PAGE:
Course: Neuroscience Perspectives on Drug Policy

HC 441H

Professor: Christina Karns

Check the headlines: Opiate abuse epidemic. High rates of stimulant use by college students. Marijuana legalization. Privatized prisons and non-violent drug offenders. Wherever you fall on the spectrum of abstinence to addiction, these issues affect you and the people you know. 

In this course we explore the impact of science on policy -- and the impact of policy on science --through the lens of controversial psychoactive drugs. Students will learn foundational neuroscientific principles of psychoactive drug mechanisms, potential harms or benefits, addiction potential, and the intersecting implications for policy. 

We will grapple with hard questions such as the potential public health impacts, positive and negative, of the pervasive roles of drugs in our society. Through learning the neuroscientific basis of commonly used and abused psychoactive drugs, we will challenge the logic of existing drug policies and analyze their downstream effects, such as restricted medical research and high incarceration rates for minority groups.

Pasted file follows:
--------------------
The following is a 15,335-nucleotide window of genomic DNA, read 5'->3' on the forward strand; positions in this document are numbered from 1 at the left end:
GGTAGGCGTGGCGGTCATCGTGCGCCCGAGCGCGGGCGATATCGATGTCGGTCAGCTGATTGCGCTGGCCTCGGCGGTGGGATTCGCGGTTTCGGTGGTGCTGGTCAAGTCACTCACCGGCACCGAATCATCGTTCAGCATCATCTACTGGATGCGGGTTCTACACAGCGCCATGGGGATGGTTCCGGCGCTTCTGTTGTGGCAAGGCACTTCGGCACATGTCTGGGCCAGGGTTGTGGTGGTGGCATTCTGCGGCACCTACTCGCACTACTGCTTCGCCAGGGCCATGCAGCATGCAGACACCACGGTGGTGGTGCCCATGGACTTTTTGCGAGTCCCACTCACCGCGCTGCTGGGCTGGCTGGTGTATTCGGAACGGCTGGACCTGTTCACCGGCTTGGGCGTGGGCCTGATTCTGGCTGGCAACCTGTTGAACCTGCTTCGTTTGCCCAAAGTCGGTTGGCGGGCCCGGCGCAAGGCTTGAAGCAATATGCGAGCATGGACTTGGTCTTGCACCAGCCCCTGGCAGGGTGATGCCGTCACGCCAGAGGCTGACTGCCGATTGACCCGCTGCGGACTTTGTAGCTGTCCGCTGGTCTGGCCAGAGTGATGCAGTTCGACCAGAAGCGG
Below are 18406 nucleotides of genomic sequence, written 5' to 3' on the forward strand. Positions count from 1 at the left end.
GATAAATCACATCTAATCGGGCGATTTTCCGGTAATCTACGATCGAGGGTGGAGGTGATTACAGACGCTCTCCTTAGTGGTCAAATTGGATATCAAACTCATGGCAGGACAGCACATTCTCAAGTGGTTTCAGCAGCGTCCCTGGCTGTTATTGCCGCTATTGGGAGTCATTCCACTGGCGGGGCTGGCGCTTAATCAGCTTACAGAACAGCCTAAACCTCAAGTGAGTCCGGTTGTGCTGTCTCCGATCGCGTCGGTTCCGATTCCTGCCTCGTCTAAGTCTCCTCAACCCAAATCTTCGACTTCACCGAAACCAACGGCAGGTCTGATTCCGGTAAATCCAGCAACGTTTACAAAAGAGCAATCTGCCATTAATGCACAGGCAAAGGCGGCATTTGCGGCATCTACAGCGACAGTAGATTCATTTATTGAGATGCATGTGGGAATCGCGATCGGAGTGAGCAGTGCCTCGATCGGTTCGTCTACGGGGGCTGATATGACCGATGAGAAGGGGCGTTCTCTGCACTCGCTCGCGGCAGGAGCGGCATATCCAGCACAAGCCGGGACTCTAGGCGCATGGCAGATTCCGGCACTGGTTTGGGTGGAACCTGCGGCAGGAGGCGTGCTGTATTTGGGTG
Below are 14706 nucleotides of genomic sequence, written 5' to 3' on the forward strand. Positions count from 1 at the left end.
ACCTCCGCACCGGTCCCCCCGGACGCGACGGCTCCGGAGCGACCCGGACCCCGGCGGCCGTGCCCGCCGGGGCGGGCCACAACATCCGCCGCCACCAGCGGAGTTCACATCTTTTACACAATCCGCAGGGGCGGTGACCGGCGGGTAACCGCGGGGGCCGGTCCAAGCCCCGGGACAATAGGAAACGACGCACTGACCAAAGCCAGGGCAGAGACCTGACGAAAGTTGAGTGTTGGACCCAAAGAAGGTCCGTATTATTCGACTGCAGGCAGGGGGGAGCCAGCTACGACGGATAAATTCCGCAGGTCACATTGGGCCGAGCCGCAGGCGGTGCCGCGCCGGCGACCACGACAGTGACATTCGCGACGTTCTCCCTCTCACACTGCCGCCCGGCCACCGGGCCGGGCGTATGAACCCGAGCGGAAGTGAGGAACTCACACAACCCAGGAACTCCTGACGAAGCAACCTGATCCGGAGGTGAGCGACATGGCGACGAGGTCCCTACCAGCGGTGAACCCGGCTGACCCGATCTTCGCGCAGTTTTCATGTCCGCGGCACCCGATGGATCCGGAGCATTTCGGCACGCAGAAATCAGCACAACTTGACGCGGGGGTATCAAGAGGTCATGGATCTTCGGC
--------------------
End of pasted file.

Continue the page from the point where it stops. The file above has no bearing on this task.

A range of interdisciplinary sources will be used, from scientific sources, to documentaries, to analytical written arguments, and contemporary news events. Through a critical gaze on the past, as a class we will look toward the future reforms that could lead to a healthier and more just society.